The grotesque relationship between a merciless, sexual predator and his wife will be at the centre of a serial murder trial that begins in France tomorrow.
Michel Fourniret, 66, is accused of seven murders of girls and young women and seven sexual assaults in a 16-year reign of terror in France and Belgium between 1987 and 2003. His wife, Monique Olivier, 59, has admitted helping Fourniret to "hunt" and entrap virgins by posing as a friendly woman or the distressed mother of a sick baby. She is accused of taking part in one murder and complicity in four other killings.
Fourniret, the so-called "Ogre of the Ardennes", admits the seven murders. He is also suspected of at least three other crimes, including the killing of a British student, Joanna Parrish, 20, at Auxerre in Burgundy in 1990.
At least two huge, unanswered questions hang over the trial which will be held at Charleville-Mézières in the French Ardennes, close to the Belgian frontier.
First, how did Fourniret manage to kill so many young women and girls, over so many years, without the French and Belgian police suspecting that a serial killer was responsible?
He was caught in 2003 after a 13-year-old girl managed to escape from his van in Belgium. It was Monique Olivier, a prison pen-pal, who became his wife and accomplice, who linked him to a series of unsolved murders in Belgium and France.
Second, did Fourniret take an 11-year break from his brutal activities, between 1990 and 2001, as he claims? Fourniret is a man who likes to play mind games with investigators and appear more cultured than he really is. He is a keen chess player, who talks, and writes, in complex, verbose but inaccurate French, with unnecessary subjunctive verbs and sub-clauses. He is demanding the right to remain in his cell and miss large parts of his own trial.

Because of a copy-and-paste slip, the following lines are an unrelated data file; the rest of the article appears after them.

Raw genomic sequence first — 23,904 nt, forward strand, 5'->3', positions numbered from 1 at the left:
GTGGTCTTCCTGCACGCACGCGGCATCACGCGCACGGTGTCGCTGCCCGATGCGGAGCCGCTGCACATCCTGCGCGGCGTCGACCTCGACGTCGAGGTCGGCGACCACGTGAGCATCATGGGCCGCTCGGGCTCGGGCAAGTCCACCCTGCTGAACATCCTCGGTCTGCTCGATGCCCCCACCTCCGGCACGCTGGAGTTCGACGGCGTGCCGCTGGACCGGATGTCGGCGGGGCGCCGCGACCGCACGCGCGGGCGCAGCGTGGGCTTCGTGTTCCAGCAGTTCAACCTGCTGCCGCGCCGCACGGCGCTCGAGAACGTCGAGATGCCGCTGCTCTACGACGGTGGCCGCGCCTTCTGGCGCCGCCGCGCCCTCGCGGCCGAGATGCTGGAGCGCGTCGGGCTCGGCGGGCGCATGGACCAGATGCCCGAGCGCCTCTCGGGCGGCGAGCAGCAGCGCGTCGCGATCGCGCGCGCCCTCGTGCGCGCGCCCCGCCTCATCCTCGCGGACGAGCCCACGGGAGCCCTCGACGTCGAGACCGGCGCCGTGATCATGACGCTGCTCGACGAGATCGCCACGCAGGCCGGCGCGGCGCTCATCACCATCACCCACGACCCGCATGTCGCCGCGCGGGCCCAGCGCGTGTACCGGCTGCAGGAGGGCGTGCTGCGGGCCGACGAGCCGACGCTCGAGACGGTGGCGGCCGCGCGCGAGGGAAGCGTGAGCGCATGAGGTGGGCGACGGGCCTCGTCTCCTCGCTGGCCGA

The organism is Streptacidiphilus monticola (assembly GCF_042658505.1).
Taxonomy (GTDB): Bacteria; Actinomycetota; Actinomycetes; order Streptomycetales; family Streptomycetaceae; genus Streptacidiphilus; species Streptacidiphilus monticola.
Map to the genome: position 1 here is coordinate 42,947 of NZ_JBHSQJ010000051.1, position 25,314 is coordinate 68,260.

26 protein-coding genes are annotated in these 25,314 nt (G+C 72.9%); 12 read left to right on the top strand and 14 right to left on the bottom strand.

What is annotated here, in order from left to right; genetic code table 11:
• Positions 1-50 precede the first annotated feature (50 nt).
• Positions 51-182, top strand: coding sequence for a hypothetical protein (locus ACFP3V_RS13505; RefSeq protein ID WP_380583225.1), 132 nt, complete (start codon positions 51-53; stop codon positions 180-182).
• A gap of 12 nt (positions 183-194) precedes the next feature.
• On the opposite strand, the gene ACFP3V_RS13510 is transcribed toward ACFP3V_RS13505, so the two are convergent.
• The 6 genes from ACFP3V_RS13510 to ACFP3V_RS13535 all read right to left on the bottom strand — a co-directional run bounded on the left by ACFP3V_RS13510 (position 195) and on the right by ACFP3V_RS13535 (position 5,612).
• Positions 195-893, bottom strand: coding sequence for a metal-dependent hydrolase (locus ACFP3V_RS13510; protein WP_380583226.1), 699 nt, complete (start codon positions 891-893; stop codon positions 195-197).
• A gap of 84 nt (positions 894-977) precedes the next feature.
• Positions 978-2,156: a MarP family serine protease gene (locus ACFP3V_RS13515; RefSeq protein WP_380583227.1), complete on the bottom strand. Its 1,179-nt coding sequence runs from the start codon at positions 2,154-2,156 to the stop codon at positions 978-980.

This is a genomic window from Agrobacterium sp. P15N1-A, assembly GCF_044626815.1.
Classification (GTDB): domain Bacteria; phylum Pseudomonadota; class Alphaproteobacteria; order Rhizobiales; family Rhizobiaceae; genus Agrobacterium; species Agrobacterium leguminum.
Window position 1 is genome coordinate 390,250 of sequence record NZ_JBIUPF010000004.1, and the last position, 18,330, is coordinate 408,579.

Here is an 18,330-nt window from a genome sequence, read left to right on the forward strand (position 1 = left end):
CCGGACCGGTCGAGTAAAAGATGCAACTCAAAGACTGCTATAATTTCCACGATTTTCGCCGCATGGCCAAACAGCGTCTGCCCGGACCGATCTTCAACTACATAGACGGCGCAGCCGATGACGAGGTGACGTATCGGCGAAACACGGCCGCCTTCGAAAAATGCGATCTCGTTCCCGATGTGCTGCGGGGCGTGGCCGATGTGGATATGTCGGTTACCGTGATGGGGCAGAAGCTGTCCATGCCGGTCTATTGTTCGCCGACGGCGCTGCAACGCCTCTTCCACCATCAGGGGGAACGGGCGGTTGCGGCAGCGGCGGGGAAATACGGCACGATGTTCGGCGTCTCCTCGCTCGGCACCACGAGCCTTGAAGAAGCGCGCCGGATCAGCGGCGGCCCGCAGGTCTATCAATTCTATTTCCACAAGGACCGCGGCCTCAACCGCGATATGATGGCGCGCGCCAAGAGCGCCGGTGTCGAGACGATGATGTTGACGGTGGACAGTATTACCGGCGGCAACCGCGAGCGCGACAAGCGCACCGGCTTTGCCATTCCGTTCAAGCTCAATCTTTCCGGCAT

Is this bizarre, vain behaviour his way of cloaking many other secrets, as some investigators believe?
Letters seized by police suggest that Fourniret and Olivier made a grotesque pact when he left prison in 1987 after serving a sentence for rape. He agreed to murder her first husband if she helped him to "hunt virgins". The first part of the pact was not carried out. The second part was.
In December 1987, Olivier – who was not yet married to Fourniret – stopped her van to ask directions of 17-year-old Isabelle Laville, a schoolgirl walking home near Auxerre in Burgundy. The unsuspecting girl got into the car.
A few hundred yards later, Olivier stopped for a "hitchhiker" with a jerry-can – Fourniret. According to the couple's confessions, Isabelle was raped and murdered. Her body has not been found.
In 1989, near Namur in Belgium, the couple stopped their car beside a 12-year- old girl, Elisabeth Brichet, and asked her to help them to find a doctor for their "sick" baby. They pointed to their year-old son in a baby seat. The girl agreed to accompany them. Her body was found 14 years later buried in the grounds of the couple's small château, just on the over the Franco-Belgian border.
Fourniret has admitted five other murders. He has been linked by Olivier to the murder of Joanna Parrish in 1990 and another young woman in 1988. Those killings will most probably be the subject of a second trial.
In her written confession, Olivier says that – on Fourniret's orders – she sometimes watched through a mirror from a nearby room, as her husband raped and murdered his victims.
Both she and her husband have also confessed to a crime of greed. They say they murdered the wife of a former jail-mate of Fourniret, who knew the whereabouts of a large cache of stolen money.
It was with this money, Fourniret claims, that he bought his chateau at Sautou, near Sedan in 1989. This crime is also still under investigation.
Until Fourniret was arrested in 2003, and Olivier came forward to confess, police in Belgium and France were treating all the murders as separate cases. Some investigations had been closed.Reuse content